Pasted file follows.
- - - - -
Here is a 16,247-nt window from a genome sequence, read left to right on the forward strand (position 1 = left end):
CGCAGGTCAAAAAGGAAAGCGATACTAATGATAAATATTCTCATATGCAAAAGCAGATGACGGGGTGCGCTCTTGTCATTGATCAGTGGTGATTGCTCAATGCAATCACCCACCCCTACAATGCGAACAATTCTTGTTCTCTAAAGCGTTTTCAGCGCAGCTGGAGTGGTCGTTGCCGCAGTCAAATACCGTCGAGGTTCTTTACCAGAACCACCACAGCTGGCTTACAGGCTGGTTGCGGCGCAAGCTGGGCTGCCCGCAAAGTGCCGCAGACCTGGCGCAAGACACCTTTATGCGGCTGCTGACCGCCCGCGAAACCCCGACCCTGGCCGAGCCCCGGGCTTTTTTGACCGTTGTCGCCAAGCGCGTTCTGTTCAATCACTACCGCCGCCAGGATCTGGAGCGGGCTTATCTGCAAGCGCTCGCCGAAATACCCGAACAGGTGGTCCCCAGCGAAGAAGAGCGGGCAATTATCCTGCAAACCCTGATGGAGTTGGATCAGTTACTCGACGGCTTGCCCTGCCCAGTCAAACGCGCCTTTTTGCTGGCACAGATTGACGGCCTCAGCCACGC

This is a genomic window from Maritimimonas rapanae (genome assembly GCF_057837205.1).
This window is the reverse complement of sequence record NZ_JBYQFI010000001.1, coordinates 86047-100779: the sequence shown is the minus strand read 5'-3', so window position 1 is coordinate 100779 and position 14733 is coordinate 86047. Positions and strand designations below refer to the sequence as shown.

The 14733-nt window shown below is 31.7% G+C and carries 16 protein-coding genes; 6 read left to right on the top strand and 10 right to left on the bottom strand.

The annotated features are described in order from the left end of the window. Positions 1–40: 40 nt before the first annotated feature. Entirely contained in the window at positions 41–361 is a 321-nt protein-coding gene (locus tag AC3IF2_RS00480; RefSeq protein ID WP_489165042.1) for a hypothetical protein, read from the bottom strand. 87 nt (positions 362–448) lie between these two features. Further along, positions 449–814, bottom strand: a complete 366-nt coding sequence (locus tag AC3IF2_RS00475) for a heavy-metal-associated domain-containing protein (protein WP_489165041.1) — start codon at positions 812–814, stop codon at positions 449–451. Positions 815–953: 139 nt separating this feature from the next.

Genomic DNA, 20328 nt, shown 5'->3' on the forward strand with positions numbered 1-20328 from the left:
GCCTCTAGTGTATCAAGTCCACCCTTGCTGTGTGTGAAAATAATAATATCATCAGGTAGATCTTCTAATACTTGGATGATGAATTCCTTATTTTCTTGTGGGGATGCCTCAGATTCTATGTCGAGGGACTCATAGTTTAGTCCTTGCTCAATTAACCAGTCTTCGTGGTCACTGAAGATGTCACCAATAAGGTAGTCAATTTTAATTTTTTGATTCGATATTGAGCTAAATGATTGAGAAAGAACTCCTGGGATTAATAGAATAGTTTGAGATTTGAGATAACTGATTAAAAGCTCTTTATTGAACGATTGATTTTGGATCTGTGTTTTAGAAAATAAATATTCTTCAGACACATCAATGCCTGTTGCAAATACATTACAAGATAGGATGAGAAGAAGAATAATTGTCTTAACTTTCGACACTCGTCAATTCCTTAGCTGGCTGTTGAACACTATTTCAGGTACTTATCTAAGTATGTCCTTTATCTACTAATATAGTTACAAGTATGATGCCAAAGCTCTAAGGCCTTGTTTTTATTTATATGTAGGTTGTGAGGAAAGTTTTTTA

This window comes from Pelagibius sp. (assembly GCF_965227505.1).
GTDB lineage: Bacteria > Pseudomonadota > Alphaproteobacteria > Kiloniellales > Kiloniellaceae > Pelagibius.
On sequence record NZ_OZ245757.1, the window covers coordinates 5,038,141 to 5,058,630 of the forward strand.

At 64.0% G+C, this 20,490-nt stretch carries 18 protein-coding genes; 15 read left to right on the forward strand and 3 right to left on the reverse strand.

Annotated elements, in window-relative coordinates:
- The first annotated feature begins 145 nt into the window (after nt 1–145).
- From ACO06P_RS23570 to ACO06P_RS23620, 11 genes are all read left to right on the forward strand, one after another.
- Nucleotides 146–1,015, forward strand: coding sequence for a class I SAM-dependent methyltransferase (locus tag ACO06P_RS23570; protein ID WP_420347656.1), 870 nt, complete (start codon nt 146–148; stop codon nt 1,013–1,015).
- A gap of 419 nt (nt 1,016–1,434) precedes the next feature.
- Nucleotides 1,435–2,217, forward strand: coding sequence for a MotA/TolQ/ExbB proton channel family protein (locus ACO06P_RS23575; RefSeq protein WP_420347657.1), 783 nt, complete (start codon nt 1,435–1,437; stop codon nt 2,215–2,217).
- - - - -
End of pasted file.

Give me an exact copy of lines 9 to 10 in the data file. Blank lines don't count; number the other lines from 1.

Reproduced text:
This window comes from Pelagibius sp. (assembly GCF_965227505.1).
GTDB lineage: Bacteria > Pseudomonadota > Alphaproteobacteria > Kiloniellales > Kiloniellaceae > Pelagibius.